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Posted on March 13, 2017, in Celebrity Birthdays and tagged , , , , , , , , . Bookmark the permalink. 5 Comments.

  1. I was just beginning to be aware of popular music when Neil Sedaka began his comeback in the mid-seventies, so I first got acquainted with him through his music from that period. Only later did I get to know his Brill Building era hits, such as the original, more uptempo version of “Breaking Up is Hard to Do.”

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  2. Fargo was my introduction to William H. Macy, and what a brilliant introduction it was. To this day Fargo is one of my favorite films of all time. Macy also killed it in Boogie Nights, another classic film from that era. And Pleasantville is underrated.

    “You’re darned tootin'”

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  3. Yeah, “Fargo” has to be where I became familiar with William H. Macy; sure, I can watch “House of Games” (love it) and say, “Hey, William H. Macy is the guy at the bus station” but I’ve done that with a lot of performer. Of course there’s “Boogie nights”, but then after that, he appeared as a guest star on “Sports Night” (I thought it was a good show) with his wife Felicity Huffman, so I thought he was getting the right kind of exposure. He’s really great at this character actor thing, but I loved him in “The Cooler” (viewed that film numerous times) in a main role, and I’m a big fan of “Pleasantville” too.
    Glenne Headly,out of everything she’s done, her role in 1996’s “2 Days in the Valley” really sticks out for me.
    Dana delany, now there’s what I’d call a Super Cougar; I sure like her voicework as Lois Lane in “Superman: The Animated Series”.
    Danny Masterson, yeah definitely “That 70’s Show”. I used to know a guy that looked a lot like him, especially when he played Hyde on that show.
    Common, I like his lyrics, I think they’re very poetic.

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  4. The 20th Anniversary of the Death of Frank Grimes

    https://en.wikipedia.org/wiki/Homer%27s_Enemy#Production

    Hank Azaria provided the voice of Frank Grimes, even though such a role would normally have been performed by a guest star. The producers decided Azaria was more suitable because the role involved a great deal of frustration and required extensive knowledge of the show.[3] Azaria felt that the role should instead go to William H. Macy. According to Azaria, “I based the character on William Macy. I can’t really copy him vocally, but I tried to get as close as I could and copy his rhythms and the way he has that sort of seething passion underneath that total calm exterior.”[8]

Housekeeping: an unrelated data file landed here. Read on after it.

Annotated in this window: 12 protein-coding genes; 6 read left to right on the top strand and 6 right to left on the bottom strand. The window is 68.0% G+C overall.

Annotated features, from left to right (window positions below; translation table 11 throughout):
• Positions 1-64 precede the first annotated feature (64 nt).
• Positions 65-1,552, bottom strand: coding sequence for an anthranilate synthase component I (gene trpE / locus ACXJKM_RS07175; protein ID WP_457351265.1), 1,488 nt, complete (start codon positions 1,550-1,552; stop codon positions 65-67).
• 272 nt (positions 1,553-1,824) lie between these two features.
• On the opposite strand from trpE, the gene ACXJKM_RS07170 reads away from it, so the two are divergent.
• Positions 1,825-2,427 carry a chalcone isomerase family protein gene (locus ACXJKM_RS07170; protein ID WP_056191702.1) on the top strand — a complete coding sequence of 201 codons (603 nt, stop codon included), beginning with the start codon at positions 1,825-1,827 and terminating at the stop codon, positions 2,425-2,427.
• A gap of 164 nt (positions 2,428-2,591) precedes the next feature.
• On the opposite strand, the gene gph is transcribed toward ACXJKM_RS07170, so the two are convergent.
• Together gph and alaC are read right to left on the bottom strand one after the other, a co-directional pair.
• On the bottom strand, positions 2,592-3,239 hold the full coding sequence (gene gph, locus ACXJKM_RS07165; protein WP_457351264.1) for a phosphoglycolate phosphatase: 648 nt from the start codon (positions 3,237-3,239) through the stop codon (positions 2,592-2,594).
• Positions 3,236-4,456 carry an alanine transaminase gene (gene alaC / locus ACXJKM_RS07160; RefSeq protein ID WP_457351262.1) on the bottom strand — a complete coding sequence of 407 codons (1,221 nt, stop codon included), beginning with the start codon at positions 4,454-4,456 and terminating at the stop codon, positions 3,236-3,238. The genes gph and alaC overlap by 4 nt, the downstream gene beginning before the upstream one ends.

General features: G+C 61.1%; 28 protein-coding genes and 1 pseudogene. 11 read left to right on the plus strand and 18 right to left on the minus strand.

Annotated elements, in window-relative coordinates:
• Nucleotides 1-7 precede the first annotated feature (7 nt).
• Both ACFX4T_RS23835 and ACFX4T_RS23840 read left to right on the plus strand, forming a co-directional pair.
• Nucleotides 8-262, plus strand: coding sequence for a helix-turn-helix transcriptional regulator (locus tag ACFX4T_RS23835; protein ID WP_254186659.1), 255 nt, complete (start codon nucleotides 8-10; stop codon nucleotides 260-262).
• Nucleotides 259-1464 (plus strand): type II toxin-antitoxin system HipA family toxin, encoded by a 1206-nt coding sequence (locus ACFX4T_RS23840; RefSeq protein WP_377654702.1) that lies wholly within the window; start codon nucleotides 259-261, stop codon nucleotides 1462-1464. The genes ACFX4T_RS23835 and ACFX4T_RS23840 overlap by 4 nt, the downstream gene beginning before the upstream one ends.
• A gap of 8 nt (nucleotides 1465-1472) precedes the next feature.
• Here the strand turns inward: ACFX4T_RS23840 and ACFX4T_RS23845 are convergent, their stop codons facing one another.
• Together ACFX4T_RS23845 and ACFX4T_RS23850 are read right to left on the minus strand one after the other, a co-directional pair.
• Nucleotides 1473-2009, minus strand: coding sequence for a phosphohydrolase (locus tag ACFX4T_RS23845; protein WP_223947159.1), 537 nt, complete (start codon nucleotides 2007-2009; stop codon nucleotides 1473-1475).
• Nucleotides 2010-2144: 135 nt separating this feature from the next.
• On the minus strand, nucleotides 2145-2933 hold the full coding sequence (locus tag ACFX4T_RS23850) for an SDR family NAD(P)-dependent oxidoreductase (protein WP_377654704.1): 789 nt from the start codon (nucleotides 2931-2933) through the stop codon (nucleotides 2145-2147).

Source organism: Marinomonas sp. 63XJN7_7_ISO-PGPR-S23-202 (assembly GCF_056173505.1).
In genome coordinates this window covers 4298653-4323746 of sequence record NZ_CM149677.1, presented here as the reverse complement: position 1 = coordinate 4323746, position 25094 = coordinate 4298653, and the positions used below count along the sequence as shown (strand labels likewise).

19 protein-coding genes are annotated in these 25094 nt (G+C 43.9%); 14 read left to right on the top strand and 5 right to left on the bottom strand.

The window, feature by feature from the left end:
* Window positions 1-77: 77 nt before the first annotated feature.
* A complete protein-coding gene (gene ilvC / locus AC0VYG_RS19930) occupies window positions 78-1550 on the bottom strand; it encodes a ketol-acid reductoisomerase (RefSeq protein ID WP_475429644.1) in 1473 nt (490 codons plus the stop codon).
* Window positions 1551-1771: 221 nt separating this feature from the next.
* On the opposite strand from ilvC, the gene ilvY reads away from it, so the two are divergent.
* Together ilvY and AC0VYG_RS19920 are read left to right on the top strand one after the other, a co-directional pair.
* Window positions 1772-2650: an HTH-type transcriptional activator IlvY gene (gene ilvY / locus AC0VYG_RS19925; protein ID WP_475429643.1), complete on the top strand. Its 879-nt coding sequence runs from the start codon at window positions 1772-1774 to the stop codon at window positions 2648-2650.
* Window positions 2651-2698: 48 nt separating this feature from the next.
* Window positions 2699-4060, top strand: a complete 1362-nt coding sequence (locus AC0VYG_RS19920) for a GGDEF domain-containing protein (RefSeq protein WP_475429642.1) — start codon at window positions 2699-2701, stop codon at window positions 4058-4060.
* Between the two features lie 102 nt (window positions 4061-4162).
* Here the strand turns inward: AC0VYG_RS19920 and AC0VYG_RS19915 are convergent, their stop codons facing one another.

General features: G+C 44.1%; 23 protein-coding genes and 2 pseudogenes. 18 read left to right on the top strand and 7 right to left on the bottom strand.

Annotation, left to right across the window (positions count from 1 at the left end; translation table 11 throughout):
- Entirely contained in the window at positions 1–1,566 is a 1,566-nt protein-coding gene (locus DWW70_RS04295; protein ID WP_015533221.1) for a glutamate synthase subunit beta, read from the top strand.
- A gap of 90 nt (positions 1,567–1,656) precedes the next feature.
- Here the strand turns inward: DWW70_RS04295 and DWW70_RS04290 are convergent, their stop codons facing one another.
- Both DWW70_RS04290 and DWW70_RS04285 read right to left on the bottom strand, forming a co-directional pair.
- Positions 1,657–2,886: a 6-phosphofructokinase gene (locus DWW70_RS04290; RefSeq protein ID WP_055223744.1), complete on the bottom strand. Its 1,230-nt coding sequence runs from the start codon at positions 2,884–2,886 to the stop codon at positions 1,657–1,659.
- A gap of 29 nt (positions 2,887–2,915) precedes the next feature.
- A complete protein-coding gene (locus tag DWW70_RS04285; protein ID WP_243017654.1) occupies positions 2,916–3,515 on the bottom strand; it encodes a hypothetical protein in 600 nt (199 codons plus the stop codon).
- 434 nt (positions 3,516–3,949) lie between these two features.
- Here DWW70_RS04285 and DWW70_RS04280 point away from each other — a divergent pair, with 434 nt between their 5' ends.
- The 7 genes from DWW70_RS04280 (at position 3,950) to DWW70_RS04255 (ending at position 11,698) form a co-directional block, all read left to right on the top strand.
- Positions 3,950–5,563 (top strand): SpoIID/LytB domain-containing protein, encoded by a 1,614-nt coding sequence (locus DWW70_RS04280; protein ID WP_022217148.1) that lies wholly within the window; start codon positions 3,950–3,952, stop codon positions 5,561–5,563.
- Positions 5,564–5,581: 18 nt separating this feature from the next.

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    • Ah yes, Frank Grimes, ol’ Grimey; even as a teenager I found his situation relatable and funny at the same time (the Kent Brockman montage, especially when the bird tries to grab his engineering diploma and he has to fight for it back, as it demonstrated he struggled for everything). As I got older I found his character even more relatable, as I learned that even if you work hard & have talent, that doesn’t mean things will shake out for you. Then there’s Homer Simpson, a dim & lazy man, where things just work out for him (all Grimey got was that haircut & briefcase:-(. I don’t know, that might be one of my favorite episodes of that show ever, along with the one in which Homer becomes a food critic (Homer: “People change Marge, my palate has grow more sophisticated”. Marge, to Homer: “Oh yeah, what’s a palate?”. “Homer: Well, it’s special time in a little boy’s life…/takes pork chops he was criticizing/ gotta run!”).